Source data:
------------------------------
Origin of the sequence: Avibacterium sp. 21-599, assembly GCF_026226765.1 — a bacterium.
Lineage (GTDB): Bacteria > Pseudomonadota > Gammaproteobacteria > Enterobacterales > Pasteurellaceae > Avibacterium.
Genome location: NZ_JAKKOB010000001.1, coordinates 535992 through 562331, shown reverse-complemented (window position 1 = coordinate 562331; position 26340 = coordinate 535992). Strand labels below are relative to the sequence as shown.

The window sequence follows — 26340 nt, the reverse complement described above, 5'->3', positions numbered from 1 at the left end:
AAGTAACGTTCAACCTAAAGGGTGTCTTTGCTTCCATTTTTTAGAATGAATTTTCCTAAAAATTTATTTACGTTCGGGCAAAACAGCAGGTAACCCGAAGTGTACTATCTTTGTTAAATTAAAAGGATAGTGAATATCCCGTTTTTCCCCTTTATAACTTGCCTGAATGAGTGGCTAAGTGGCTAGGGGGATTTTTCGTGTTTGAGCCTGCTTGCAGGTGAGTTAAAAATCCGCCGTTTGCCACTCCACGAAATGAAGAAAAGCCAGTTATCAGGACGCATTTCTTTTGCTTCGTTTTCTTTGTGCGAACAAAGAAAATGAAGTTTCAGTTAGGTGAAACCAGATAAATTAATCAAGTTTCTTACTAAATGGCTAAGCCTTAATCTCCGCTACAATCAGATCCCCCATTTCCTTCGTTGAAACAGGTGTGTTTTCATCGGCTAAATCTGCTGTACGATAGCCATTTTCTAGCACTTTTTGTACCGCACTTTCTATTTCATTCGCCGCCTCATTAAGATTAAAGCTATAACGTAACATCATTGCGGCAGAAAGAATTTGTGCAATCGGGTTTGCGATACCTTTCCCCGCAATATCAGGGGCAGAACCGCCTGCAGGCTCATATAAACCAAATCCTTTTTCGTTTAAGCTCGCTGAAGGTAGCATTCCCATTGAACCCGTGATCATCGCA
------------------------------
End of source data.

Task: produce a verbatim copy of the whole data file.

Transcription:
Origin of the sequence: Avibacterium sp. 21-599, assembly GCF_026226765.1 — a bacterium.
Lineage (GTDB): Bacteria > Pseudomonadota > Gammaproteobacteria > Enterobacterales > Pasteurellaceae > Avibacterium.
Genome location: NZ_JAKKOB010000001.1, coordinates 535992 through 562331, shown reverse-complemented (window position 1 = coordinate 562331; position 26340 = coordinate 535992). Strand labels below are relative to the sequence as shown.

The window sequence follows — 26340 nt, the reverse complement described above, 5'->3', positions numbered from 1 at the left end:
AAGTAACGTTCAACCTAAAGGGTGTCTTTGCTTCCATTTTTTAGAATGAATTTTCCTAAAAATTTATTTACGTTCGGGCAAAACAGCAGGTAACCCGAAGTGTACTATCTTTGTTAAATTAAAAGGATAGTGAATATCCCGTTTTTCCCCTTTATAACTTGCCTGAATGAGTGGCTAAGTGGCTAGGGGGATTTTTCGTGTTTGAGCCTGCTTGCAGGTGAGTTAAAAATCCGCCGTTTGCCACTCCACGAAATGAAGAAAAGCCAGTTATCAGGACGCATTTCTTTTGCTTCGTTTTCTTTGTGCGAACAAAGAAAATGAAGTTTCAGTTAGGTGAAACCAGATAAATTAATCAAGTTTCTTACTAAATGGCTAAGCCTTAATCTCCGCTACAATCAGATCCCCCATTTCCTTCGTTGAAACAGGTGTGTTTTCATCGGCTAAATCTGCTGTACGATAGCCATTTTCTAGCACTTTTTGTACCGCACTTTCTATTTCATTCGCCGCCTCATTAAGATTAAAGCTATAACGTAACATCATTGCGGCAGAAAGAATTTGTGCAATCGGGTTTGCGATACCTTTCCCCGCAATATCAGGGGCAGAACCGCCTGCAGGCTCATATAAACCAAATCCTTTTTCGTTTAAGCTCGCTGAAGGTAGCATTCCCATTGAACCCGTGATCATCGCA